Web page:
after my parents are asleep. I expect that they are going to want to see the portrait of her. I am prepared for that. My wrong
address is going to lead them down the wrong street. The next time my parents see me, I am on television. The black woman news
anchor with the Spanish name and the red freckles is interviewing me, and I am famous. A painter. That is why my father is talking
with my mother, telling her to get home. She is a muse, but especially for my father. My mother cries when I paint her, and I am
proud of myself. I finally did something to get her attention. I understand my capabilities, even when others cannot.

II.

She is sitting still while I read her letter. I paint over that image of my wife with my paintbrush. With the stroke of a bristle,
she disappears, and I am happy. I go into his bedroom a first time the other day to see what he paints, and all I see are gloves,
a ski mask, a crow bar, and lots of purses. He says that it is a part of his work. My son claims to be a famous painter. I go into
his bedroom to see his paintings, and I find my missing dames in a corner. His bedroom reminds others of a treehouse filled with
black dolls. They have painted faces with upside down clay smiles. He models them after the ones I have seen at Hudson’s. He calls
them inspiring; they represent the familiar side of this city. Their breasts are shaped from his hands, and I am scared of him.
The purses’ owners were the models, and he was the artist. Portraits of still life, I like to call them pictures. I am not Picasso,
but I know they were intended for me. I am not upset. These are the words that I tell you will be my last today.

III.

The very first time the father-husband learned how to paint across his wife’s face, the son was only two years old. The son wept
without tears and took his anger out on his mother’s breasts. He bit into her purple-brown chest with his baby-yellow teeth and
grabbed tufts of her hair with his hands, his fists. She responded by giving him sips of red wine. The son crumpled like paper
when she weaned him off her breasts with sips of red wine. She responded to her son by encouraging the wearing of long nightgowns;
his teeth bit down on leftover, baby dolls. As a child, he learned to take this allegiance, thus becoming a gatekeeper of secrets
between painters, a muse, and dolls. His first drawing was twelve dead babies, ten for each Christmas he had been on Earth and
two for those he had not; he had failed his mother.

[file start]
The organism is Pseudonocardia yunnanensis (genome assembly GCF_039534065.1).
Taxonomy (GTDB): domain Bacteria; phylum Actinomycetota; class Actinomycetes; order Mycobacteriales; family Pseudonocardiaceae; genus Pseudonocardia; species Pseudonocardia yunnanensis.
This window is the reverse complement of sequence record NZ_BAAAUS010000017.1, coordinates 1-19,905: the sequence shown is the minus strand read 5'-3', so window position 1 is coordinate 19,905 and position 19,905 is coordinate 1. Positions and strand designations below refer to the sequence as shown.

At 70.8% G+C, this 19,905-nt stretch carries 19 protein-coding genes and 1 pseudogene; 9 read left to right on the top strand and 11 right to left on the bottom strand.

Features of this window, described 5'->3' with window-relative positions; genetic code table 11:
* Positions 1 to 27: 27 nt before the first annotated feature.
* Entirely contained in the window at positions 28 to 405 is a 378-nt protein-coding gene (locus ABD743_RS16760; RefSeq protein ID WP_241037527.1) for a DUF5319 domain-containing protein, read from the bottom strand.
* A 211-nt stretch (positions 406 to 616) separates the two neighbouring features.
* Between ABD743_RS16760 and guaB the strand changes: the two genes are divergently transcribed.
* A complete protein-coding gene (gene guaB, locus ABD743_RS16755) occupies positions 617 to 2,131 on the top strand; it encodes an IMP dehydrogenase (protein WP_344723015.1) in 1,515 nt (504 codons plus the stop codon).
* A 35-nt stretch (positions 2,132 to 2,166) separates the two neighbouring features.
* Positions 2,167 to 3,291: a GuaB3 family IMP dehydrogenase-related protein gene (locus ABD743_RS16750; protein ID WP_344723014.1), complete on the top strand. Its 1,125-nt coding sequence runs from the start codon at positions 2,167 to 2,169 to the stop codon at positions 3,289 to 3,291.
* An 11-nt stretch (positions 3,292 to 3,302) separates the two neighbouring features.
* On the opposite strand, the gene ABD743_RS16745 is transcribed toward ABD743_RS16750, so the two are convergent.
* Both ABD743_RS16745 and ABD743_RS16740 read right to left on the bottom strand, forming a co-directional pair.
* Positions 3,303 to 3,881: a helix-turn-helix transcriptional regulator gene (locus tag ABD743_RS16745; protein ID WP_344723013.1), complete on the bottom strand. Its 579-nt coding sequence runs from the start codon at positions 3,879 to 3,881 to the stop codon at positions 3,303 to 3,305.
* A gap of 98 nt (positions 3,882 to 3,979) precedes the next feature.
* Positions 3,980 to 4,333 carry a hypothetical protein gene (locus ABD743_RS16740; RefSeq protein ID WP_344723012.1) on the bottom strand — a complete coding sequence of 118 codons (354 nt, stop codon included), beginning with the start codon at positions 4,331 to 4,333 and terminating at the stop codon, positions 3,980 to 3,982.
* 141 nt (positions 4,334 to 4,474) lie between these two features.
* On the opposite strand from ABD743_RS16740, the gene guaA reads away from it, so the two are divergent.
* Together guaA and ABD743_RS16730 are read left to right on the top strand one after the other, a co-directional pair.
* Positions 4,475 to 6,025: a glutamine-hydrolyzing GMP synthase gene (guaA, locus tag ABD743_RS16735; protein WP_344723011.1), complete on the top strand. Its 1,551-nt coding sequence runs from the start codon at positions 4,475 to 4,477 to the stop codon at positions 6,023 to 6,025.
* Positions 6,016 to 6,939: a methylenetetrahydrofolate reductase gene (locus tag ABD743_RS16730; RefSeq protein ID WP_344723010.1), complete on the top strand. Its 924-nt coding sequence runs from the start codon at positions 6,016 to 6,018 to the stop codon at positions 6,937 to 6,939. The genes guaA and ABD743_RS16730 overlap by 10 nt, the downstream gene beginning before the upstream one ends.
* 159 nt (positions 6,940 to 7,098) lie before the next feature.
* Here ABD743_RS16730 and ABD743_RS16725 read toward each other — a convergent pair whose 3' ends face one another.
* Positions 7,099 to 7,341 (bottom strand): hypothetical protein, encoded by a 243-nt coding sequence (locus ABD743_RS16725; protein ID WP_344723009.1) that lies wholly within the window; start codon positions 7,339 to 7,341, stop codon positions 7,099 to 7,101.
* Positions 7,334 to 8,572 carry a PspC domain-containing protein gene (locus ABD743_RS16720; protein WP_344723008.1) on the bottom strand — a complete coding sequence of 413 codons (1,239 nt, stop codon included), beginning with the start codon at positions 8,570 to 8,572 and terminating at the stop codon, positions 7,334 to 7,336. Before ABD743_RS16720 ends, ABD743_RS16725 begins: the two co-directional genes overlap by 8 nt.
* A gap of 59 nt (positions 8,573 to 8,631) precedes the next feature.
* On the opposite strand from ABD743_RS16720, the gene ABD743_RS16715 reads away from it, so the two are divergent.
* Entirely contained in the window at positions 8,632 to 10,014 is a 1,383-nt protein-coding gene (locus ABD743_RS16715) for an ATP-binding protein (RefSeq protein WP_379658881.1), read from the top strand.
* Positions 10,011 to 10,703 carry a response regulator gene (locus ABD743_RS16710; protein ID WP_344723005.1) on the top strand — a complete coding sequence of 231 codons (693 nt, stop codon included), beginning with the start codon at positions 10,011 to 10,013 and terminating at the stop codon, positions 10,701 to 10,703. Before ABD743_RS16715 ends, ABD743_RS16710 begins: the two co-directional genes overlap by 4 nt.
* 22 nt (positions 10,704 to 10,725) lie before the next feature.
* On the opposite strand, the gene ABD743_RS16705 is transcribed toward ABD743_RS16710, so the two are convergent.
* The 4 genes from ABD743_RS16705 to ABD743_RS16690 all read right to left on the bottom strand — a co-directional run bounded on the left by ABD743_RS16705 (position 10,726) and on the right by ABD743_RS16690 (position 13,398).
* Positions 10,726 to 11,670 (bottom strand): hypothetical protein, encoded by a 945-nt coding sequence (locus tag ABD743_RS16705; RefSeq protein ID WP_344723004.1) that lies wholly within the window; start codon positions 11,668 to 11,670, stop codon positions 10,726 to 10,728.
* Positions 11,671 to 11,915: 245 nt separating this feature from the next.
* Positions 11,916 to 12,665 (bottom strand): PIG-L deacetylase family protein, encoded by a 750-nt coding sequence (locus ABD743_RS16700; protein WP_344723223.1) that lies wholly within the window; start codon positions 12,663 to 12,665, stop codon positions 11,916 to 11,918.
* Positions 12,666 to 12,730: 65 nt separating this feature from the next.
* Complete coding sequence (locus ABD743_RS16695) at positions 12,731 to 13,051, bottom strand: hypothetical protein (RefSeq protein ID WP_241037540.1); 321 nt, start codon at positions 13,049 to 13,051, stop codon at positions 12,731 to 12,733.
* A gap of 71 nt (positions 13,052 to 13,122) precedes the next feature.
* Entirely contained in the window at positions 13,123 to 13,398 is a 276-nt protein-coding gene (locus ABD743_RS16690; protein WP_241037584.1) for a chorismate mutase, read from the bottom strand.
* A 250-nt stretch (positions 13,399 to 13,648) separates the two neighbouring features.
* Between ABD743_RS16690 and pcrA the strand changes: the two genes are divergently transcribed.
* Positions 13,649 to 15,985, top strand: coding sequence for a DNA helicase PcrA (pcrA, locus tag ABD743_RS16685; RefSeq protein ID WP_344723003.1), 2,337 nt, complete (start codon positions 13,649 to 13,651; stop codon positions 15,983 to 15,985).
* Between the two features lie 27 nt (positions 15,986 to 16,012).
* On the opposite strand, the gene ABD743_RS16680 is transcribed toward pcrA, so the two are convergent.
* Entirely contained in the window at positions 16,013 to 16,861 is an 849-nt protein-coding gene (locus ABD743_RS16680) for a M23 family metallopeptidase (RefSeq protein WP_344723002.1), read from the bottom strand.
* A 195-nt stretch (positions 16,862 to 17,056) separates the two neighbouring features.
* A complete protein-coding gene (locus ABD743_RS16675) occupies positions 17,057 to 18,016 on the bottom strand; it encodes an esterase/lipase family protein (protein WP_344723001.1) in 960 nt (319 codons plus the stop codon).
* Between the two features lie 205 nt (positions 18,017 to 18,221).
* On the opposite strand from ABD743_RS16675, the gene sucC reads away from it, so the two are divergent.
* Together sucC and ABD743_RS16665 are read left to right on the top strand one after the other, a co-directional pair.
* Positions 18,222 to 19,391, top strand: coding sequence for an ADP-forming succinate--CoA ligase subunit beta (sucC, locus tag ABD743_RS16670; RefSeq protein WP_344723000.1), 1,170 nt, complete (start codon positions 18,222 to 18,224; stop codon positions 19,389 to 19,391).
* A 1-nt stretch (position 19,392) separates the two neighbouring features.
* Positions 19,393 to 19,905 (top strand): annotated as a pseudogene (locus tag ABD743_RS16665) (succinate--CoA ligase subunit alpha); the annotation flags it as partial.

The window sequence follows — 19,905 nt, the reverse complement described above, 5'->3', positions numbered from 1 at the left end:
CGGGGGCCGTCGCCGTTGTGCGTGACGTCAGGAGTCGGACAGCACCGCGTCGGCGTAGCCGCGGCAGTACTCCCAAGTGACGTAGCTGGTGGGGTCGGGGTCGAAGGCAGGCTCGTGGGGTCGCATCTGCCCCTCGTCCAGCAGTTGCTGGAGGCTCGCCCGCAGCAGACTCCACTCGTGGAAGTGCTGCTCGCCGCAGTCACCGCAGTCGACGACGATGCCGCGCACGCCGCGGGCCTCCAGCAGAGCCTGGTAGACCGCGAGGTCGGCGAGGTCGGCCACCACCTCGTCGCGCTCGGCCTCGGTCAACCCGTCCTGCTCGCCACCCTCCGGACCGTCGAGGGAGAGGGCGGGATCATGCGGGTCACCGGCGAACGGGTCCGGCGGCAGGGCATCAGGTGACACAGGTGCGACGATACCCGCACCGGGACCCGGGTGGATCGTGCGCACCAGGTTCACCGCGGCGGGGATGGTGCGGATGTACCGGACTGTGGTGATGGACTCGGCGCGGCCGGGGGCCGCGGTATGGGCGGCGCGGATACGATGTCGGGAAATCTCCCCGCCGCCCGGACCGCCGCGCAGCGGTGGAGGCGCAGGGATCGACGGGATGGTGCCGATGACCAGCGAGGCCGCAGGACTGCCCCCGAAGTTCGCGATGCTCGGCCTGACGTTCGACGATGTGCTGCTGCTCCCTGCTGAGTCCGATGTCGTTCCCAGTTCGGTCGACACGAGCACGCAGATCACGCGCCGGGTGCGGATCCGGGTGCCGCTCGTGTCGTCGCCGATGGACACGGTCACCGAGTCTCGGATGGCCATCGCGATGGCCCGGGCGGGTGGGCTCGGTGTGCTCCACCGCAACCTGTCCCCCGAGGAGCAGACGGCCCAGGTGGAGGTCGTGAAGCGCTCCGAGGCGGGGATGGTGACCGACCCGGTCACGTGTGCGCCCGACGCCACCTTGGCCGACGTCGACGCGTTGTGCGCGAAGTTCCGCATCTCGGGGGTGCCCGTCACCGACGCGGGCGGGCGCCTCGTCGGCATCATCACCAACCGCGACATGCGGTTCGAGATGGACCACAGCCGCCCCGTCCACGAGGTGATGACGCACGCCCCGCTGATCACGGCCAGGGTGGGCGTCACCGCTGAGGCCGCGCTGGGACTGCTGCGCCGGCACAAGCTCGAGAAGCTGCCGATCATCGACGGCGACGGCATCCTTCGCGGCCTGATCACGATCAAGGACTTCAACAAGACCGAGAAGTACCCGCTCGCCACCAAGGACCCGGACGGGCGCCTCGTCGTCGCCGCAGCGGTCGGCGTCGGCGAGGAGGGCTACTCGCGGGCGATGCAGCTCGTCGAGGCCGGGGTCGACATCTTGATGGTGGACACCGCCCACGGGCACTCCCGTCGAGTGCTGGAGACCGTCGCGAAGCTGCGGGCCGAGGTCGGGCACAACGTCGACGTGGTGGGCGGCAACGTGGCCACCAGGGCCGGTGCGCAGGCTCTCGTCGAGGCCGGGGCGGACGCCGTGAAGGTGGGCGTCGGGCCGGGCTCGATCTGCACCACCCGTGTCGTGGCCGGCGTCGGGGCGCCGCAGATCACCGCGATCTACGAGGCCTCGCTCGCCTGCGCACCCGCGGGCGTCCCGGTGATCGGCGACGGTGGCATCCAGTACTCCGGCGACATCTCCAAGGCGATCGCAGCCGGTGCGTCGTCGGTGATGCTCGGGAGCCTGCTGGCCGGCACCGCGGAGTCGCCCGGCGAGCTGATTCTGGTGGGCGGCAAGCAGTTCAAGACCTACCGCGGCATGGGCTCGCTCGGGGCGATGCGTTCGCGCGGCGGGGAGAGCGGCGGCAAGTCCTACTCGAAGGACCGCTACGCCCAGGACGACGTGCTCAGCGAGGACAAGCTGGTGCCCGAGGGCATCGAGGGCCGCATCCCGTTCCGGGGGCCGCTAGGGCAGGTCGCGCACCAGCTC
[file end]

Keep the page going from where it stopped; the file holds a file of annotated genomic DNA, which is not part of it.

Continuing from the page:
The father loved to study his son, who loved to study his mother dressing up in beautiful gowns. The son painted makeup on her
cheeks and listened with her to the vulnerable black diva with the collapsing singing on the record player. One night he awoke
to hearing his father painting across his mother’s face, and he decided to learn how to paint. Only his colors were a mix of
reds, browns, and yellows. The mother encouraged her son to smoke cigarettes with him and was even proud of his interest in
her breasts. The hired one, a painter, liked to play with the son too. The three of them would hop into bed and pretend to
be a family while the father was away. They took turns painting across her face with a blank canvas. As a young man, the son
believed that he could become a famous painter. The first portrait was easy. He walked up to a woman waiting for a taxi in
front of a loft building on East Jefferson that reminded him of a painting he saw once. He told her that he was an artist,
and he would like to sketch her portrait. “How much is this going to cost me?” she asked. “Nada,” he said.

They walked to the edge of Belle Isle Park and sat down on a graffiti-sprayed bench. He took a cigarette from his pocket,
huffed and puffed, and began to tell his story: I am not actually an artist, but I am a magician. A bottle of red wine
and two glasses magically appeared. My father has said not to come back home until I could prove something. He did not
actually say these words, but that is what I am getting from him. Will you help me? The young woman said yes and closed
her eyes and parted her lips. With the slip of a tongue, he kissed her, and they locked fingers. “Your eyes are
beautiful,” she said. “Yes, that’s what people tell me,” he replied, cried, and began to paint. His father asked him
about the young woman, but he said nothing. His father’s friend asked about her, and he replied that she was a secret,
a woman hidden behind a smile with perfect breasts, but she was no dame. He winked at his mother when he said this.
She looked at him and knew what he meant. “Just like the painter, I will always be your muse,” she said and nodded
her head. The night after she took those photographs with the other painter, he mysteriously followed a bunny out
of the house and disappeared. That was the year her son had been a magician. He simply went into the wine cabinet
and pulled out a bottle of Merlot. He poured the drink into a magical glass. The son stood up and looked at the
group. “I think that it’s time for me to change professions. You know, I’ve always wanted to be an inventor.”
His mother took a sip of wine and his father looked at his son. The father replied, “Yes, of course, but first,
I am going to paint on your face.”

 

Submit Your Review for Three Different Ways To Tell A Lie
Required fields are marked with (*).
Your e-mail address will not be displayed.

Your Name*     E-mail*

City     State/Province     Country

Your Review (please be constructive!)*


Please Enter Code*:

Submit Your Rating for Three Different Ways To Tell A Lie

Worst     1     2     3     4     5     6     7     8     9     10     Best

COPYRIGHT NOTICE
© 2007 Piper Davenport
STORYMANIA PUBLICATION DATE
July 2009
NUMBER OF TIMES TITLE VIEWED
1190
 

Copyright © 1998-2001 Storymania Technologies Limited. All Rights Reserved.